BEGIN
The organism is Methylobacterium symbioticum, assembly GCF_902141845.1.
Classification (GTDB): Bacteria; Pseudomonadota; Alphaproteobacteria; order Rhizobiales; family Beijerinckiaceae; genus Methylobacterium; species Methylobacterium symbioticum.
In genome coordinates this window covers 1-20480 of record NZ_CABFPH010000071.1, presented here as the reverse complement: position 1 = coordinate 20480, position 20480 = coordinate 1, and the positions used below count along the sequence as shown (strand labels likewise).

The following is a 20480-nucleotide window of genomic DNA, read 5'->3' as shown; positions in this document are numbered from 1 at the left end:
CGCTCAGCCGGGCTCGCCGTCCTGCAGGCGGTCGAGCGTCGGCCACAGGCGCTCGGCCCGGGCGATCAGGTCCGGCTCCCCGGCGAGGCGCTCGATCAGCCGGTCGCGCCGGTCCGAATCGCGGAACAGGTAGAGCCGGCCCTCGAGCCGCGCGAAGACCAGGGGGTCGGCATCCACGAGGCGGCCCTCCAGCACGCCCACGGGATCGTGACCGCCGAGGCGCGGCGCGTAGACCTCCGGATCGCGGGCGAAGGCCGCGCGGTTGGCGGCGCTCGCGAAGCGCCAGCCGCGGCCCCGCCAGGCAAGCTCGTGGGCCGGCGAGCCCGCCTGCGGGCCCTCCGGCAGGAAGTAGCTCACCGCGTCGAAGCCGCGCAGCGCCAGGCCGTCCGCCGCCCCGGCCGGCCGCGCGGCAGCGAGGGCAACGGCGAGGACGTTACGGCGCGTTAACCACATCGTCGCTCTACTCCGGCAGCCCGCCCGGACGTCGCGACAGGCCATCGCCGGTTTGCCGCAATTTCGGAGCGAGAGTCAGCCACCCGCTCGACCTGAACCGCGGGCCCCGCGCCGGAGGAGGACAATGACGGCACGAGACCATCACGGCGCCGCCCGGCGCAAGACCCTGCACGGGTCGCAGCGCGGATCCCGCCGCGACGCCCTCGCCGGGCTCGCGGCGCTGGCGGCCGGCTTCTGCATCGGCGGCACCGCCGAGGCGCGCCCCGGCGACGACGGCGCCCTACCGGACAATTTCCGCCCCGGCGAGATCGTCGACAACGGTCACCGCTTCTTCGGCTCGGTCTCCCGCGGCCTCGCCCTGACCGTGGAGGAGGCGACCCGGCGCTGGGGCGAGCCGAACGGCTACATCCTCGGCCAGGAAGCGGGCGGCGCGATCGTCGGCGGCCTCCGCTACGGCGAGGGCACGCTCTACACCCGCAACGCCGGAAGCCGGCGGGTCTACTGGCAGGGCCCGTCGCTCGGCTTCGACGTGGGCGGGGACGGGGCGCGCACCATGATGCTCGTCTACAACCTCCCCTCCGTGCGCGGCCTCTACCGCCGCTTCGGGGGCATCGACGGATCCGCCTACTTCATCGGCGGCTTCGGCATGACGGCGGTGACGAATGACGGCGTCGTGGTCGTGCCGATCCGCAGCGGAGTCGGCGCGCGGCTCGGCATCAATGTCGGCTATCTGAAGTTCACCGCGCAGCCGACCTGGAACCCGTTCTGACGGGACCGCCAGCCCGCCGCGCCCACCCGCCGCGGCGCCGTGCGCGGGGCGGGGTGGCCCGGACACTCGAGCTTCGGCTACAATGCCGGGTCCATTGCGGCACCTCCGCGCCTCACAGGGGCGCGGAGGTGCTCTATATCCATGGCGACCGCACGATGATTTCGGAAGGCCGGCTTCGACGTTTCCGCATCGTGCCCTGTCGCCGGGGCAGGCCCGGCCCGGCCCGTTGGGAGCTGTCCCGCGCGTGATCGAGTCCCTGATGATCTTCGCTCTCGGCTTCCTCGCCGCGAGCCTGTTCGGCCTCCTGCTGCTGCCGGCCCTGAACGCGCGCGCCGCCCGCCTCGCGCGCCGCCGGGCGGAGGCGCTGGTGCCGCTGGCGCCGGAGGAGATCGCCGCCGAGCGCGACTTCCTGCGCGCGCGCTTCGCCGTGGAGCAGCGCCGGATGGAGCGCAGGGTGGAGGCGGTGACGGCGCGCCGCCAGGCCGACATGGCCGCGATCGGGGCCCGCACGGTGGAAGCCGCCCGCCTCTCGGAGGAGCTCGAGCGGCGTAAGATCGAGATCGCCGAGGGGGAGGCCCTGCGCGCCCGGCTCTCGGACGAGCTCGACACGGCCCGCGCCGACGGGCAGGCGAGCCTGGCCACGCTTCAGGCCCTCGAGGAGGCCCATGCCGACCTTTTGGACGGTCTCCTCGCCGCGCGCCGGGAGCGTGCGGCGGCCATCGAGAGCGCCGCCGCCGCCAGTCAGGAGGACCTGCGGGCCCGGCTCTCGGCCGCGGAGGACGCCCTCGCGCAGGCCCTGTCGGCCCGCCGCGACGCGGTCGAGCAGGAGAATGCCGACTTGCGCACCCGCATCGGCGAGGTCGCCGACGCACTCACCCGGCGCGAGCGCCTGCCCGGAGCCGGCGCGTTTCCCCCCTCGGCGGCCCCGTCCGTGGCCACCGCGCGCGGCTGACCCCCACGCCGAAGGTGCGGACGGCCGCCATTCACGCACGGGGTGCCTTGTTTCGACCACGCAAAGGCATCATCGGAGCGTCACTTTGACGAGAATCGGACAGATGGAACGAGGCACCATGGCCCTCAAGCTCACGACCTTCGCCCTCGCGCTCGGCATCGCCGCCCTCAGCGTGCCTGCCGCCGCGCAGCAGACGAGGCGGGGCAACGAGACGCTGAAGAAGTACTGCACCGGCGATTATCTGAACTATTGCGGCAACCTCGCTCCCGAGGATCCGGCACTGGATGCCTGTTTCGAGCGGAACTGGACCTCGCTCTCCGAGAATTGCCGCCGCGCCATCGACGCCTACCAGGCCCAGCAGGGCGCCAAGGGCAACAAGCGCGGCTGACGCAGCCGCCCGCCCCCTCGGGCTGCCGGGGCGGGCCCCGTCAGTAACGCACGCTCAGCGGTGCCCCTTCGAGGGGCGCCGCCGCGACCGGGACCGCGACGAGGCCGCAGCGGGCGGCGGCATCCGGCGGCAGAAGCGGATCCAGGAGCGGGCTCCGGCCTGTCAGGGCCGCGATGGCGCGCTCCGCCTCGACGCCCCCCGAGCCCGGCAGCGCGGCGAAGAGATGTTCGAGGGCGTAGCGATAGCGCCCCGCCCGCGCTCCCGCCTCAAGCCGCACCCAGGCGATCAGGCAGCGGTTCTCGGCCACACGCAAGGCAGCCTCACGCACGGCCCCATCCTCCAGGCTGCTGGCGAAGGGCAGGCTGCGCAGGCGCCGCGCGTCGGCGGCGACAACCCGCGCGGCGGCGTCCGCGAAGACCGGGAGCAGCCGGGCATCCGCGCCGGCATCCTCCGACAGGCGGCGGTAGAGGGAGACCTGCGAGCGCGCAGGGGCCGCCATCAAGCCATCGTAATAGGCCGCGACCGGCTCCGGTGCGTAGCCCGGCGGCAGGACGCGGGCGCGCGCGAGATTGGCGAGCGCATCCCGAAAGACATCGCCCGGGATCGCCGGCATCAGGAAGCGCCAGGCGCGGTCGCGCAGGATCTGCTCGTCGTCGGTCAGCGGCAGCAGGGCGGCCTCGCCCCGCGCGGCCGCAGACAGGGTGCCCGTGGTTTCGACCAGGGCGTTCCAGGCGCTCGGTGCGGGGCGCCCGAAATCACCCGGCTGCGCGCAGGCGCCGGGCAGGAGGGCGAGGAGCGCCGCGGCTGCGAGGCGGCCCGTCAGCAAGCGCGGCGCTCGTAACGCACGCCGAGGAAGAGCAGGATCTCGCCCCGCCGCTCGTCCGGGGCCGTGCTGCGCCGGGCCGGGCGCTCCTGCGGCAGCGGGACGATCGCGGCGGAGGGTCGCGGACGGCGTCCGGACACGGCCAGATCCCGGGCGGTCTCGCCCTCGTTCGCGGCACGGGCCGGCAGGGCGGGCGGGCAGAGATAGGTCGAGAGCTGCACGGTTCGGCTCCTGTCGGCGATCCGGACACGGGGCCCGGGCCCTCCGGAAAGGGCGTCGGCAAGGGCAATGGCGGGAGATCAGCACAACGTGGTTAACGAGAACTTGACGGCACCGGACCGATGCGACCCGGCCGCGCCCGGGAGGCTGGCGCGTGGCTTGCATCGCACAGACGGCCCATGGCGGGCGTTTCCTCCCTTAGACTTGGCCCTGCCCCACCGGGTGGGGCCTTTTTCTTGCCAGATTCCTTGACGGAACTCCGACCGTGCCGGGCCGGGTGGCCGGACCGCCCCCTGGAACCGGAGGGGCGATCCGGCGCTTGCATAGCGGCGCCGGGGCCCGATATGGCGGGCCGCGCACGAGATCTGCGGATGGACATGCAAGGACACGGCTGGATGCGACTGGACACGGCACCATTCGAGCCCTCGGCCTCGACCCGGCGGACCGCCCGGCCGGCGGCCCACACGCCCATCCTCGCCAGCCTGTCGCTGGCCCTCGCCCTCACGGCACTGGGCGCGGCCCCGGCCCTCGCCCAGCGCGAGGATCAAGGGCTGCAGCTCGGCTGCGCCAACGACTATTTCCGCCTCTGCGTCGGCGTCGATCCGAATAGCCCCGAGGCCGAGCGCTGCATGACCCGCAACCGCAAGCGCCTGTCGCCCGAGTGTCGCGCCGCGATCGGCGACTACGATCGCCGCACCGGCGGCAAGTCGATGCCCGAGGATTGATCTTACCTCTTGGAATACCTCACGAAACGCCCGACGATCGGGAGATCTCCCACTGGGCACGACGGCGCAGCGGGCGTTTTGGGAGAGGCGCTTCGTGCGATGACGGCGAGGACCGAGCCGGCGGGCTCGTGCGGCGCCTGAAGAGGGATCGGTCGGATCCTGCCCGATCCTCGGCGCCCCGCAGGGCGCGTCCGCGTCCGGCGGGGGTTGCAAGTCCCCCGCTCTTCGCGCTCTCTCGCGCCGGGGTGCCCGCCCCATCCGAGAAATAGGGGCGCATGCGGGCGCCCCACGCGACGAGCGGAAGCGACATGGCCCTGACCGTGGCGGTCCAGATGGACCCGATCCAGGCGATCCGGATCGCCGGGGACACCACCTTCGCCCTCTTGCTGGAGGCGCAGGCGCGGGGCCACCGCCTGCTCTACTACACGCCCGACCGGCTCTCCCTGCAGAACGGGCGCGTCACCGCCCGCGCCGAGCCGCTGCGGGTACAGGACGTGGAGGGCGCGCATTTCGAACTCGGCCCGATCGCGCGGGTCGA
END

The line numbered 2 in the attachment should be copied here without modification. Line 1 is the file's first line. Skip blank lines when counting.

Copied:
Classification (GTDB): Bacteria; Pseudomonadota; Alphaproteobacteria; order Rhizobiales; family Beijerinckiaceae; genus Methylobacterium; species Methylobacterium symbioticum.